How to Keep Your Small Business From Getting Audited

It’s the kind of letter or phone call that strikes fear in the hearts of most small-business owners: The IRS is contacting you to audit your income-tax return.

There’s no need to panic, however. Although there is no sure-fire way to avoid a tax audit, there are ways to mitigate the stress and pain of one.

What triggers an audit? The IRS may audit anyone’s tax return for any reason. But individuals who report straightforward income and deductions that may be easily verified (with documentation such as W-2s or 1099s) are less likely to pique Uncle Sam’s interest than others.

Just over 1 percent of all returns were audited in the 2012 fiscal year, according to the IRS. Taxpayers with annual incomes of more than $1 million, or people with more complex deductions, were subjected to more audit coverage, at a rate of almost 10.3 percent.

As an unincorporated small-business owner, you are required to file a Schedule C with your personal income-tax return that outlines your business income and expenses. These returns are also subject to a higher level of scrutiny by the IRS, because you don’t submit your receipts and other business records with your return.

The good news is that you don’t have to be fearful of an audit if you follow these tips:

1. Know what you are filing. Keeping up-to-date on the tax laws is difficult. Knowing how depreciation works, how to calculate home office expenses, and how to figure out mileage are not automatic skills that most small-business owners possess. Just because your tax software allows you to enter numbers in various places doesn’t mean they belong there. If you feel like you don’t know how to properly fill out your tax return, it can be worthwhile to hire a tax professional to do it for you. You may be claiming deductions you aren’t entitled to or missing out on some you are. Even if a professional handles your return, you are still responsible for any mistakes or omissions, so it pays to have a basic understanding of the process.

2. Double-check your return before filing. The IRS states that the vast majority of changes on tax returns after an audit are due to mathematical errors. Especially when filling out your return by hand, it is easy to add up a column incorrectly or apply percentages wrong. Using tax software like TurboTax helps to cut down on these kinds of errors, but it can’t prevent them completely. Look over your return to make sure everything makes sense to you before popping it in the mail or e-filing.

3. Keep original documentation for seven years. Most audits are conducted on the previous year’s tax return, but auditors may go back three years if they believe that there are systemic errors in your returns or six years if they believe you have large understatements of taxable income. They can go back in time indefinitely if they think you’re trying to defraud the IRS. Keeping all documentation that supports your tax returns for at least seven years ensures that you can back up any claims. If you have lost or destroyed the documentation, the IRS can disallow your claim and you will have to pay not only the extra tax, but also penalties and interest, which can add up quickly.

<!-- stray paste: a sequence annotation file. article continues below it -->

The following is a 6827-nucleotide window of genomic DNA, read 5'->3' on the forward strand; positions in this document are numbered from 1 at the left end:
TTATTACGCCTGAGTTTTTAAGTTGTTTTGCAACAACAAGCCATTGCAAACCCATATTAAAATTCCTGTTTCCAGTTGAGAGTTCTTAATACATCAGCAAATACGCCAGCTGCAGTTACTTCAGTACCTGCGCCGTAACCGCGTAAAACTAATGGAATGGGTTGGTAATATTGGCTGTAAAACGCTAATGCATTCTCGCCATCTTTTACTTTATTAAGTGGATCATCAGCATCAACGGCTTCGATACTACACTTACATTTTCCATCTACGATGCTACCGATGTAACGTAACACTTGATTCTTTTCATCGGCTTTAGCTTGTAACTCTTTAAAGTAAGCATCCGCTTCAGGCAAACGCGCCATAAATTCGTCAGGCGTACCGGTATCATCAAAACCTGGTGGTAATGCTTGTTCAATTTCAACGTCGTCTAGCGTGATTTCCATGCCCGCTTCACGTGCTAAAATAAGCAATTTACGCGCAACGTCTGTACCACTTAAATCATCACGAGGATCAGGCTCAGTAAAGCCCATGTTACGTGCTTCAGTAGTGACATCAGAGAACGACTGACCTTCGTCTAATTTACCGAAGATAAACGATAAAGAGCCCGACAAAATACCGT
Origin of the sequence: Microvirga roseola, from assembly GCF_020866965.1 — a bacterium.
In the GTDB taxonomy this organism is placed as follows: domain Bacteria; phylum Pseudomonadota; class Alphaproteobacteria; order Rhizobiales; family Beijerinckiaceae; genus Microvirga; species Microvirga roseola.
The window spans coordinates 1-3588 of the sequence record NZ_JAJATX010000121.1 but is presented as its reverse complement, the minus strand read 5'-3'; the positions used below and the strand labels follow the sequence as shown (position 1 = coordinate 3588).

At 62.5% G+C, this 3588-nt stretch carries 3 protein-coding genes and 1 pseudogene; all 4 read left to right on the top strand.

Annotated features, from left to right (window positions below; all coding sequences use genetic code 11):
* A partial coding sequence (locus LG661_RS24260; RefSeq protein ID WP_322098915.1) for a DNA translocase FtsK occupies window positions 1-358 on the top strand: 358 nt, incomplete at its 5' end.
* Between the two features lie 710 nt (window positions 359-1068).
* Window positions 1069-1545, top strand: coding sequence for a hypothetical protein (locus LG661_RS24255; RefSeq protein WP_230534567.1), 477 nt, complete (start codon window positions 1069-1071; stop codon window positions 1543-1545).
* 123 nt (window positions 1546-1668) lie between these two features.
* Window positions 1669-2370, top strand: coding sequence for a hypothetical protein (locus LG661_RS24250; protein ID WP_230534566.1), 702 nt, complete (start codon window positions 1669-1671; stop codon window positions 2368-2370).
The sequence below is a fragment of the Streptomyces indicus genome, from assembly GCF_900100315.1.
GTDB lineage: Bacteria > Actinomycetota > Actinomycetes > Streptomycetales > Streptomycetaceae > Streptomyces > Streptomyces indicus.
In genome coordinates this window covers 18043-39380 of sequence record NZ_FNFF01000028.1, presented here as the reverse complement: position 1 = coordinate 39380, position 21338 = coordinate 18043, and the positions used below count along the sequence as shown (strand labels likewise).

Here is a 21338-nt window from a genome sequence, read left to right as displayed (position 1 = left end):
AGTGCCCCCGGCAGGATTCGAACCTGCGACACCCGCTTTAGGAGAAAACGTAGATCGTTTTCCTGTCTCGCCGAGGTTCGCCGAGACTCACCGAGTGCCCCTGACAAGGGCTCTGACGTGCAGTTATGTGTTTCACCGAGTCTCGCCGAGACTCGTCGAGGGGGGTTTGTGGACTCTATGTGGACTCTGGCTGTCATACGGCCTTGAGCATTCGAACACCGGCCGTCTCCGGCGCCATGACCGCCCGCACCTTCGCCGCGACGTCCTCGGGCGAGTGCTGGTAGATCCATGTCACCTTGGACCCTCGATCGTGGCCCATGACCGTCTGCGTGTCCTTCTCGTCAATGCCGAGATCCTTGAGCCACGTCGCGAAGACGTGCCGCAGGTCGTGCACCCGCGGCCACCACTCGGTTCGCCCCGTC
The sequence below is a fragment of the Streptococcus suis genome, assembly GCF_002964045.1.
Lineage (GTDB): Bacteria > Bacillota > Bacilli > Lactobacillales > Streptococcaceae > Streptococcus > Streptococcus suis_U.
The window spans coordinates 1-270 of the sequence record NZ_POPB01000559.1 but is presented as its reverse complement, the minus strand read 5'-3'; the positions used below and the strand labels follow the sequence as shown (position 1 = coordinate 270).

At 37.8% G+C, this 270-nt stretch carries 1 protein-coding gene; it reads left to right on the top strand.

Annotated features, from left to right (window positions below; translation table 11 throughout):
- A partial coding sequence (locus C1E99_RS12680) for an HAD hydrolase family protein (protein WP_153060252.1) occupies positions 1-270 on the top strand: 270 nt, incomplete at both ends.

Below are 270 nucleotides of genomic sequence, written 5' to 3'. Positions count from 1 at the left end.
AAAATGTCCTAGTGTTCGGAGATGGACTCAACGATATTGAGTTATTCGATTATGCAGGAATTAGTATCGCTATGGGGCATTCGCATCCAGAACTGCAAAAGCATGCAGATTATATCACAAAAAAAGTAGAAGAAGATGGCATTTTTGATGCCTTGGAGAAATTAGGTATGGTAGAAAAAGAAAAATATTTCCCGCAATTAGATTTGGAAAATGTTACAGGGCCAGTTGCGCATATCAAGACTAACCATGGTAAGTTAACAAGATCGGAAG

4. File amended returns for any errors you notice after filing before you are audited. If you come across an error or omission in your return, correct it right away. Do not wait for a potential audit. File a 1040X return to amend the original. You will still have to pay any extra tax due and interest, but the IRS offers some leniency with penalties for innocent errors. Taking the chance that the IRS won’t find the error will merely add to the stress you likely already have as a small-business owner.

5. Hire an experienced CPA to handle your tax audit. There are several good reasons to get a professional involved in your tax audit. They navigate audits on a regular basis and know what the auditor is looking for. If the audit is complex or involves scans of bank accounts and other invasive procedures, the CPA can help to minimize the inconvenience and scope of the exam. Let the professionals handle your income taxes, so you can focus on running your business.

About Angie Mohr

Angie Mohr is a Chartered Accountant, Certified Management Accountant, and financial consultant. She has worked with thousands of clients over the years from mom and pop startups to rock bands and celebrity chefs. She is the author of the best-selling Numbers 101 for Small Business series of books and writes for Forbes, MSNBC, the Globe & Mail, Yahoo! Finance, Investopedia, and Motley Fool, among other financial publications. Her new book, Piggy Banks to Paychecks, helps parents teach their children how to be money smart. She splits her time between Canada and the United States and currently lives by the ocean with her husband and two children, who have finally learned that money doesn’t grow on trees. For more, go to www.piggybanks2paychecks.com.
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3 comments
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Joshua Bruer
Joshua Bruer

Agree. It is always best to hire a CPA to do your taxes so you don't experience the pains of being audited.